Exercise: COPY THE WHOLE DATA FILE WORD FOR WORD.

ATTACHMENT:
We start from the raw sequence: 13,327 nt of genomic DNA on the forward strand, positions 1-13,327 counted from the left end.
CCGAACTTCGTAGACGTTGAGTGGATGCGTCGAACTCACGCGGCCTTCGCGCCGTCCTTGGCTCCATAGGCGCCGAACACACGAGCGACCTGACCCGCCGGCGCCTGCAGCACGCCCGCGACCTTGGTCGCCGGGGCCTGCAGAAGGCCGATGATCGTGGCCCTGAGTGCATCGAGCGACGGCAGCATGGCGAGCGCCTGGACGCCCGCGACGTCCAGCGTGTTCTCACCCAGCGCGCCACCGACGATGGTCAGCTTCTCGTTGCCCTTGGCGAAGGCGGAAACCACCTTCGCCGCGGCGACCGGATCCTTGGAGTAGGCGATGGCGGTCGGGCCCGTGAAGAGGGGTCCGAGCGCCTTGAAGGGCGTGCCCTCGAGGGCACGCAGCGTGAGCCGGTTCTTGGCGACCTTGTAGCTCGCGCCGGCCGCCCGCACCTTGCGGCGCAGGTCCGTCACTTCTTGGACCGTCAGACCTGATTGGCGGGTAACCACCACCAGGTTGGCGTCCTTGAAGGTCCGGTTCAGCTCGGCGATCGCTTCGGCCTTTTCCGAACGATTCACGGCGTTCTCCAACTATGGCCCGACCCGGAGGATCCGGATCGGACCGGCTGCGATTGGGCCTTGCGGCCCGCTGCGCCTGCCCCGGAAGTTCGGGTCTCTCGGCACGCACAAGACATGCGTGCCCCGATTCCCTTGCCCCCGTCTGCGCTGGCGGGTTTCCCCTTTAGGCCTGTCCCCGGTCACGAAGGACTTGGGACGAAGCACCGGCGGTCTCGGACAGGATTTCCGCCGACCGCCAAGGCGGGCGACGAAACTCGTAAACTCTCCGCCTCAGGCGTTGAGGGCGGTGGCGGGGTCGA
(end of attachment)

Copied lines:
We start from the raw sequence: 13,327 nt of genomic DNA on the forward strand, positions 1-13,327 counted from the left end.
CCGAACTTCGTAGACGTTGAGTGGATGCGTCGAACTCACGCGGCCTTCGCGCCGTCCTTGGCTCCATAGGCGCCGAACACACGAGCGACCTGACCCGCCGGCGCCTGCAGCACGCCCGCGACCTTGGTCGCCGGGGCCTGCAGAAGGCCGATGATCGTGGCCCTGAGTGCATCGAGCGACGGCAGCATGGCGAGCGCCTGGACGCCCGCGACGTCCAGCGTGTTCTCACCCAGCGCGCCACCGACGATGGTCAGCTTCTCGTTGCCCTTGGCGAAGGCGGAAACCACCTTCGCCGCGGCGACCGGATCCTTGGAGTAGGCGATGGCGGTCGGGCCCGTGAAGAGGGGTCCGAGCGCCTTGAAGGGCGTGCCCTCGAGGGCACGCAGCGTGAGCCGGTTCTTGGCGACCTTGTAGCTCGCGCCGGCCGCCCGCACCTTGCGGCGCAGGTCCGTCACTTCTTGGACCGTCAGACCTGATTGGCGGGTAACCACCACCAGGTTGGCGTCCTTGAAGGTCCGGTTCAGCTCGGCGATCGCTTCGGCCTTTTCCGAACGATTCACGGCGTTCTCCAACTATGGCCCGACCCGGAGGATCCGGATCGGACCGGCTGCGATTGGGCCTTGCGGCCCGCTGCGCCTGCCCCGGAAGTTCGGGTCTCTCGGCACGCACAAGACATGCGTGCCCCGATTCCCTTGCCCCCGTCTGCGCTGGCGGGTTTCCCCTTTAGGCCTGTCCCCGGTCACGAAGGACTTGGGACGAAGCACCGGCGGTCTCGGACAGGATTTCCGCCGACCGCCAAGGCGGGCGACGAAACTCGTAAACTCTCCGCCTCAGGCGTTGAGGGCGGTGGCGGGGTCGA